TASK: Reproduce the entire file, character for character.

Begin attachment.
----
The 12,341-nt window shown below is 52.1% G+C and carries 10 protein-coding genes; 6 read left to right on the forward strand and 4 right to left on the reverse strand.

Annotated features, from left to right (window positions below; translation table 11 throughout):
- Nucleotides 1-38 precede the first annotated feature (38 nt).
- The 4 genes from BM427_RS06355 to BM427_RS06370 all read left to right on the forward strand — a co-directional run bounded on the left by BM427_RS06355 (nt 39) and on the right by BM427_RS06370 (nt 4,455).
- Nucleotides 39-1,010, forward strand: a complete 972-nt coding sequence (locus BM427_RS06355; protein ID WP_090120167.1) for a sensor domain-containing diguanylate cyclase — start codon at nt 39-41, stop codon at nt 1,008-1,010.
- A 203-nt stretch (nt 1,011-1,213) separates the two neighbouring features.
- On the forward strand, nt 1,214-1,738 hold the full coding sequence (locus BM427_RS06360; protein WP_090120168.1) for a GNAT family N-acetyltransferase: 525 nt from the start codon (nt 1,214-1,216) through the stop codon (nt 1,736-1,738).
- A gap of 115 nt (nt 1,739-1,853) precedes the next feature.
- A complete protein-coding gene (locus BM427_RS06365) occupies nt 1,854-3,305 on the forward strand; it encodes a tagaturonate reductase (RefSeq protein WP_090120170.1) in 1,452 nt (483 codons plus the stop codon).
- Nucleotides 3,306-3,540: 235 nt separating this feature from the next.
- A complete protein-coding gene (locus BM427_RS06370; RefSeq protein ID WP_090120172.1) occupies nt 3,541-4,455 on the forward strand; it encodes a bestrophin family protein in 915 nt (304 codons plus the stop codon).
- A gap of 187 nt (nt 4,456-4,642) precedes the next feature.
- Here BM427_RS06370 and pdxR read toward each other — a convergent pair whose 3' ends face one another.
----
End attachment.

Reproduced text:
The 12,341-nt window shown below is 52.1% G+C and carries 10 protein-coding genes; 6 read left to right on the forward strand and 4 right to left on the reverse strand.

Annotated features, from left to right (window positions below; translation table 11 throughout):
- Nucleotides 1-38 precede the first annotated feature (38 nt).
- The 4 genes from BM427_RS06355 to BM427_RS06370 all read left to right on the forward strand — a co-directional run bounded on the left by BM427_RS06355 (nt 39) and on the right by BM427_RS06370 (nt 4,455).
- Nucleotides 39-1,010, forward strand: a complete 972-nt coding sequence (locus BM427_RS06355; protein ID WP_090120167.1) for a sensor domain-containing diguanylate cyclase — start codon at nt 39-41, stop codon at nt 1,008-1,010.
- A 203-nt stretch (nt 1,011-1,213) separates the two neighbouring features.
- On the forward strand, nt 1,214-1,738 hold the full coding sequence (locus BM427_RS06360; protein WP_090120168.1) for a GNAT family N-acetyltransferase: 525 nt from the start codon (nt 1,214-1,216) through the stop codon (nt 1,736-1,738).
- A gap of 115 nt (nt 1,739-1,853) precedes the next feature.
- A complete protein-coding gene (locus BM427_RS06365) occupies nt 1,854-3,305 on the forward strand; it encodes a tagaturonate reductase (RefSeq protein WP_090120170.1) in 1,452 nt (483 codons plus the stop codon).
- Nucleotides 3,306-3,540: 235 nt separating this feature from the next.
- A complete protein-coding gene (locus BM427_RS06370; RefSeq protein ID WP_090120172.1) occupies nt 3,541-4,455 on the forward strand; it encodes a bestrophin family protein in 915 nt (304 codons plus the stop codon).
- A gap of 187 nt (nt 4,456-4,642) precedes the next feature.
- Here BM427_RS06370 and pdxR read toward each other — a convergent pair whose 3' ends face one another.